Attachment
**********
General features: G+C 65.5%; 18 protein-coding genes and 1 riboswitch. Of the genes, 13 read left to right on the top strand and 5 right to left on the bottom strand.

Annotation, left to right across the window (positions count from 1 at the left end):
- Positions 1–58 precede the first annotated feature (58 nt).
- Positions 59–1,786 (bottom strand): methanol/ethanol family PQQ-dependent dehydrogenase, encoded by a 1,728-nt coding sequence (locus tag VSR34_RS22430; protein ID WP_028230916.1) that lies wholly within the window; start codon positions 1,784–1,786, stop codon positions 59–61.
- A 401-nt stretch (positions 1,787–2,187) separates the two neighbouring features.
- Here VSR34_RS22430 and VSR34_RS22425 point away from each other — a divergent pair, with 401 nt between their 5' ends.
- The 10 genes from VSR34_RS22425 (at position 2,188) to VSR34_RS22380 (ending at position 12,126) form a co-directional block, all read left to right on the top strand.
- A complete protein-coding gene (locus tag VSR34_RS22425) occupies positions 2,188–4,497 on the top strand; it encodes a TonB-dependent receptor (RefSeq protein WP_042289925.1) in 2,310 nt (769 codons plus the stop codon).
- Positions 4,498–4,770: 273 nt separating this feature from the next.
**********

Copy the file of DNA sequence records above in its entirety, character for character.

General features: G+C 65.5%; 18 protein-coding genes and 1 riboswitch. Of the genes, 13 read left to right on the top strand and 5 right to left on the bottom strand.

Annotation, left to right across the window (positions count from 1 at the left end):
- Positions 1–58 precede the first annotated feature (58 nt).
- Positions 59–1,786 (bottom strand): methanol/ethanol family PQQ-dependent dehydrogenase, encoded by a 1,728-nt coding sequence (locus tag VSR34_RS22430; protein ID WP_028230916.1) that lies wholly within the window; start codon positions 1,784–1,786, stop codon positions 59–61.
- A 401-nt stretch (positions 1,787–2,187) separates the two neighbouring features.
- Here VSR34_RS22430 and VSR34_RS22425 point away from each other — a divergent pair, with 401 nt between their 5' ends.
- The 10 genes from VSR34_RS22425 (at position 2,188) to VSR34_RS22380 (ending at position 12,126) form a co-directional block, all read left to right on the top strand.
- A complete protein-coding gene (locus tag VSR34_RS22425) occupies positions 2,188–4,497 on the top strand; it encodes a TonB-dependent receptor (RefSeq protein WP_042289925.1) in 2,310 nt (769 codons plus the stop codon).
- Positions 4,498–4,770: 273 nt separating this feature from the next.